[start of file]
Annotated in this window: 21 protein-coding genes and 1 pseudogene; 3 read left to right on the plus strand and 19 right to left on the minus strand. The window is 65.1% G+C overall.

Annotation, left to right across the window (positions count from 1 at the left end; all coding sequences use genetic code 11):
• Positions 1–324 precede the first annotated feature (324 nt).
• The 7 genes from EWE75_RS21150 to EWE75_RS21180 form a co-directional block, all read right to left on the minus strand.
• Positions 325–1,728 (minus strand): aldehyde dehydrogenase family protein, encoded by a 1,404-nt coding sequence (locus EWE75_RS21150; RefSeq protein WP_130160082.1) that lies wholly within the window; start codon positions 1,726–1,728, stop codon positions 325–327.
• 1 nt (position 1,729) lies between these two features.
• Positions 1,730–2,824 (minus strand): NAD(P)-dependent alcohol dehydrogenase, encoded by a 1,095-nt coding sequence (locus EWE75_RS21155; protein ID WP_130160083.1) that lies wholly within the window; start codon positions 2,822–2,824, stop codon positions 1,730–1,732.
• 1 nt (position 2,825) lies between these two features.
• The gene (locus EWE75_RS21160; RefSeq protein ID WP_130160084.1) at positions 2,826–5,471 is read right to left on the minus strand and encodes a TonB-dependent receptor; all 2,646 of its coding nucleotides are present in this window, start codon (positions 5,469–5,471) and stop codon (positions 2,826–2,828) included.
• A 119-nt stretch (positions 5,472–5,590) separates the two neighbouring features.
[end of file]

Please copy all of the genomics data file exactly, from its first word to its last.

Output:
Annotated in this window: 21 protein-coding genes and 1 pseudogene; 3 read left to right on the plus strand and 19 right to left on the minus strand. The window is 65.1% G+C overall.

Annotation, left to right across the window (positions count from 1 at the left end; all coding sequences use genetic code 11):
• Positions 1–324 precede the first annotated feature (324 nt).
• The 7 genes from EWE75_RS21150 to EWE75_RS21180 form a co-directional block, all read right to left on the minus strand.
• Positions 325–1,728 (minus strand): aldehyde dehydrogenase family protein, encoded by a 1,404-nt coding sequence (locus EWE75_RS21150; RefSeq protein WP_130160082.1) that lies wholly within the window; start codon positions 1,726–1,728, stop codon positions 325–327.
• 1 nt (position 1,729) lies between these two features.
• Positions 1,730–2,824 (minus strand): NAD(P)-dependent alcohol dehydrogenase, encoded by a 1,095-nt coding sequence (locus EWE75_RS21155; protein ID WP_130160083.1) that lies wholly within the window; start codon positions 2,822–2,824, stop codon positions 1,730–1,732.
• 1 nt (position 2,825) lies between these two features.
• The gene (locus EWE75_RS21160; RefSeq protein ID WP_130160084.1) at positions 2,826–5,471 is read right to left on the minus strand and encodes a TonB-dependent receptor; all 2,646 of its coding nucleotides are present in this window, start codon (positions 5,469–5,471) and stop codon (positions 2,826–2,828) included.
• A 119-nt stretch (positions 5,472–5,590) separates the two neighbouring features.